Scientists have engineered something close to a mind meld in a pair of lab rats, linking the animals' brains electronically so that they could work together to solve a puzzle. And this brain-to-brain connection stayed strong even when the rats were 2,000 miles apart.
The experiments were undertaken by Duke neurobiologist Miguel Nicolelis, who is best known for his work in making mind-controlled prosthetics.
"Our previous studies with brain-machine interfaces had convinced us that the brain was much more plastic than we had thought," Nicolelis explained. "In those experiments, the brain was able to adapt easily to accept input from devices outside the body and even learn how to process invisible infrared light generated by an artificial sensor. So, the question we asked was, if the brain could assimilate signals from artificial sensors, could it also assimilate information input from sensors from a different body?"
For the new experiments, Nicolelis and his colleagues trained pairs of rats to press a certain lever when a light went on in their cage. If they hit the right lever, they got a sip of water as a reward.
When one rat in the pair called the "encoder" performed this task, the pattern of its brain activity — something like a snapshot of its thought process — was translated into an electronic signal sent to the brain of its partner rat, the "decoder," in a separate enclosure. The light did not go off in the decoder's cage, so this animal had to crack the message from the encoder to know which lever to press to get the reward.
The decoder pressed the right lever 70 percent of the time, the researchers said.
The near mind merger was achieved with microelectrodes implanted in the part of the animals' cortex that processes motor information. And the brain-to-brain interface, which Nicolelis describes as an "organic computer," worked both ways: If the decoder chose the wrong lever, the encoder rat didn't get a full reward, which encouraged the two to work together. [Video - Watch the Brainy Rats Work Together]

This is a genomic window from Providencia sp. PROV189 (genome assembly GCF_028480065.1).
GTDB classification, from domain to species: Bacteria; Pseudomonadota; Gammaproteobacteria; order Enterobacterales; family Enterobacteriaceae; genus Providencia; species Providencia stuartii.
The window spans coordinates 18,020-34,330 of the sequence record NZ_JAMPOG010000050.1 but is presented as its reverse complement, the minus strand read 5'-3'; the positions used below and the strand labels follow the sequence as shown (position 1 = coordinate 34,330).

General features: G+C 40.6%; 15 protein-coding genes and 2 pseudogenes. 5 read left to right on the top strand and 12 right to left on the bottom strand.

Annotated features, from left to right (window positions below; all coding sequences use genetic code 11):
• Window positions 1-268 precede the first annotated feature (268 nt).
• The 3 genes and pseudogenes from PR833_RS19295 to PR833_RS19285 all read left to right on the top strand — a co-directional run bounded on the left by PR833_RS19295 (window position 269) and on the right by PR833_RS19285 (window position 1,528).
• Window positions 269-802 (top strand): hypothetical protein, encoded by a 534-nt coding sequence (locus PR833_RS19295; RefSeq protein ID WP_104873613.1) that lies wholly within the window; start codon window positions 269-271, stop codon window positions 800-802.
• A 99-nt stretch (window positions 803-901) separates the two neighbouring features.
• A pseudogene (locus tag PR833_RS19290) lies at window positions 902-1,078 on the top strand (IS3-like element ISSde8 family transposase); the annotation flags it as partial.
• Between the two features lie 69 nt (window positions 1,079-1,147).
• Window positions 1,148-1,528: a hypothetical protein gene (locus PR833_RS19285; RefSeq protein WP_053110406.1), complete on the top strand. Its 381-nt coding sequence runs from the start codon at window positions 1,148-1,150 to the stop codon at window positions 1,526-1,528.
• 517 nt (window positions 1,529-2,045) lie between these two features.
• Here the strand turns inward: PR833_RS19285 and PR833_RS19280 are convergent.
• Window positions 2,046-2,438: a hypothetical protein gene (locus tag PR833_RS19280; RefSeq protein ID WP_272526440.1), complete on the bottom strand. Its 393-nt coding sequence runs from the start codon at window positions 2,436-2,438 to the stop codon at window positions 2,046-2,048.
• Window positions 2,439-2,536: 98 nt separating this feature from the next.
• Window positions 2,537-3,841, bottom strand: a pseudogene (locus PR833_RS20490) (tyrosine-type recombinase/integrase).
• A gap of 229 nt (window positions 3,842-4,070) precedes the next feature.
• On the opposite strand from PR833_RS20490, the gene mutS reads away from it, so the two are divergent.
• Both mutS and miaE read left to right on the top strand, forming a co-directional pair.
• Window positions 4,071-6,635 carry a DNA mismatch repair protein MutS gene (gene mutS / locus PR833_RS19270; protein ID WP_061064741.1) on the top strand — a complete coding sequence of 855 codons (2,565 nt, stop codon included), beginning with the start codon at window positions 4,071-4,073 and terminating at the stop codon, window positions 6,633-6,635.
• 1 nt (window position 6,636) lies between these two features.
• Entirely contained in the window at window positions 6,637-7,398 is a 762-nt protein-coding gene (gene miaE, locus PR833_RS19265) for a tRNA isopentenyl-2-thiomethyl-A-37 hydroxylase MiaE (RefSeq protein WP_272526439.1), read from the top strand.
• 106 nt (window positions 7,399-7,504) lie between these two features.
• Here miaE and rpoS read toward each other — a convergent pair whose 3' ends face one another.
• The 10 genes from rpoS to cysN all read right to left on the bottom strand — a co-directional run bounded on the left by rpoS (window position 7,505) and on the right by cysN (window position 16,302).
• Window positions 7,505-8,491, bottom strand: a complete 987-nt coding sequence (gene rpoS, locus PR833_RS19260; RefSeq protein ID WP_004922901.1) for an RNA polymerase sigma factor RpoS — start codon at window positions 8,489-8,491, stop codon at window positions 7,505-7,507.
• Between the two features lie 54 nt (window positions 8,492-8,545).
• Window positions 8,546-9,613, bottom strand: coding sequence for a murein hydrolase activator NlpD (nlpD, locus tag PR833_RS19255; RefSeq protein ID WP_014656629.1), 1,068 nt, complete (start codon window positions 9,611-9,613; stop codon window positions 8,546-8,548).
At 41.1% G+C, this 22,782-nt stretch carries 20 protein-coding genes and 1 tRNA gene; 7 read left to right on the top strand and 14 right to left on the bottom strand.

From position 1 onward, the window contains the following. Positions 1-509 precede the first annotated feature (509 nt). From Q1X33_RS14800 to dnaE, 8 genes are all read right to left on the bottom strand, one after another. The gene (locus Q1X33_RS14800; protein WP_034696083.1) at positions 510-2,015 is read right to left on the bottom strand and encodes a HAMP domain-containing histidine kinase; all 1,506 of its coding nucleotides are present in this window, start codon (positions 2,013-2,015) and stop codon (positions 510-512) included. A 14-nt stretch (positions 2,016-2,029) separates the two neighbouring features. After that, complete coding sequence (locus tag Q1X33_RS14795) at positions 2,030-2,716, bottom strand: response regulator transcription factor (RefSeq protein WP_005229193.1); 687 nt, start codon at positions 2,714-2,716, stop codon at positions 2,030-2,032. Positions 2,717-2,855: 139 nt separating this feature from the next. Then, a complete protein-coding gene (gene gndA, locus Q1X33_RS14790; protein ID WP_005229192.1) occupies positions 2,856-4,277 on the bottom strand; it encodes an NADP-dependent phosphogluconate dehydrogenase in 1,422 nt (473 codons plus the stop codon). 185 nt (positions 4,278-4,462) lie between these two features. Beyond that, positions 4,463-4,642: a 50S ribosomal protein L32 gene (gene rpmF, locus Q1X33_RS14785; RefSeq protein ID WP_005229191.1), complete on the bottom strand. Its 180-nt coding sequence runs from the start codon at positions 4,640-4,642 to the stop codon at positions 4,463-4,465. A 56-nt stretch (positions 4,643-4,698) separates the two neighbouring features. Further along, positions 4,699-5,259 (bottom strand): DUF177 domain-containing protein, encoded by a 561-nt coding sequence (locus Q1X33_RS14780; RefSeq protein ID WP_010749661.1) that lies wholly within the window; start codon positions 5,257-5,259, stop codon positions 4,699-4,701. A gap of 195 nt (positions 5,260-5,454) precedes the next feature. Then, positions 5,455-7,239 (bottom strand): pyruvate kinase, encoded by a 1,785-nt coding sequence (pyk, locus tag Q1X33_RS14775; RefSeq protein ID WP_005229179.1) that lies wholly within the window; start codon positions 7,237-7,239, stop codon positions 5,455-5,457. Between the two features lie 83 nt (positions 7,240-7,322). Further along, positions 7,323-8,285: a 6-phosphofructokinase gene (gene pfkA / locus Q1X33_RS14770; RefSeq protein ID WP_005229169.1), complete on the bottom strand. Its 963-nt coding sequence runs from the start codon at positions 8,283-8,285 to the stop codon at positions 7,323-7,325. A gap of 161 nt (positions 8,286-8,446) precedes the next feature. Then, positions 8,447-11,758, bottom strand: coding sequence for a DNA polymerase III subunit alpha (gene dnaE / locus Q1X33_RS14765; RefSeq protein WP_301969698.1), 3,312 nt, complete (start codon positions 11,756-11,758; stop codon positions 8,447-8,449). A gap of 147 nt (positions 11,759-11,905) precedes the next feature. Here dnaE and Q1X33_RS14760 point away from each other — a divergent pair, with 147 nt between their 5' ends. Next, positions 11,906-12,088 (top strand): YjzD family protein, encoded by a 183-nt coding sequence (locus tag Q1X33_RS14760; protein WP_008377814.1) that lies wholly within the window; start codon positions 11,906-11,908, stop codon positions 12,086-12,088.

"We saw that when the decoder rat committed an error, the encoder basically changed both its brain function and behavior to make it easier for its partner to get it right," Nicolelis explained in a statement. "The encoder improved the signal-to-noise ratio of its brain activity that represented the decision, so the signal became cleaner and easier to detect. And it made a quicker, cleaner decision to choose the correct lever to press. Invariably, when the encoder made those adaptations, the decoder got the right decision more often, so they both got a better reward."
The connection was not lost even when the signals were sent over the Internet and the rats placed on two different continents, 2,000 miles (3,219 kilometers) apart. The researchers say the results held true when the decoder rat was in a Duke lab in North Carolina and the encoder was with Nicolelis' colleagues at in Brazil, at the Edmond and Lily Safra International Institute of Neuroscience of Natal (ELS-IINN).
The researchers are working on experiments to link the minds of more than two animals (this is something Nicolelis calls a "brain-net") to see if they could solve more complex problems cooperatively.
"We cannot even predict what kinds of emergent properties would appear when animals begin interacting as part of a brain-net," Nicolelis said. "In theory, you could imagine that a combination of brains could provide solutions that individual brains cannot achieve by themselves."
The research was detailed on Feb. 28 in the journal Nature Scientific Reports.
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